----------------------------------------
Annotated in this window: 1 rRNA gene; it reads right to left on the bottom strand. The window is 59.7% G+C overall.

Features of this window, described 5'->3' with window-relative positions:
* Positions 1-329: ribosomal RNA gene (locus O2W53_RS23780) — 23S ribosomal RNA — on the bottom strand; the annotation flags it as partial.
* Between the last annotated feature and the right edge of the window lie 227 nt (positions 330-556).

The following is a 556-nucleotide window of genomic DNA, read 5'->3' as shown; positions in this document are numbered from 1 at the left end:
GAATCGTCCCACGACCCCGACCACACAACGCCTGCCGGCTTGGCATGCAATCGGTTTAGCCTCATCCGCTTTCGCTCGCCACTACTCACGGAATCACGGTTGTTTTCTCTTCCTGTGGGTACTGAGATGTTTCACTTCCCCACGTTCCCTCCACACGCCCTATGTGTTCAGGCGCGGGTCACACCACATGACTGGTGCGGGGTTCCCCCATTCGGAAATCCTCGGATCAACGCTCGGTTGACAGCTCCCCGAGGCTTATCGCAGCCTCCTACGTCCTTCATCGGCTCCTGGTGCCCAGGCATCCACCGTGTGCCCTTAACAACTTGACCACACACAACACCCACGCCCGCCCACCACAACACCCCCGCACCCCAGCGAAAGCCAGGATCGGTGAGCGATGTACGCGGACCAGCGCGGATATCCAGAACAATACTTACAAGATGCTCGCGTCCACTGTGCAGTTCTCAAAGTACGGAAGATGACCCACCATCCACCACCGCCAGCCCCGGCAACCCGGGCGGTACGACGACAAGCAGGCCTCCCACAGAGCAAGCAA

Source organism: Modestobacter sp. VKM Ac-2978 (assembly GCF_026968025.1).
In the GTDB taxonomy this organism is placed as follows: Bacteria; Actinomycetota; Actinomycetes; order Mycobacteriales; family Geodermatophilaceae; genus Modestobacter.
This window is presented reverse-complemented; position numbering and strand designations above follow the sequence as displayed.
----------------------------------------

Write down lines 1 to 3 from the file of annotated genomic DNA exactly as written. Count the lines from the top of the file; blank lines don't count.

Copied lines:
Annotated in this window: 1 rRNA gene; it reads right to left on the bottom strand. The window is 59.7% G+C overall.

Features of this window, described 5'->3' with window-relative positions:
* Positions 1-329: ribosomal RNA gene (locus O2W53_RS23780) — 23S ribosomal RNA — on the bottom strand; the annotation flags it as partial.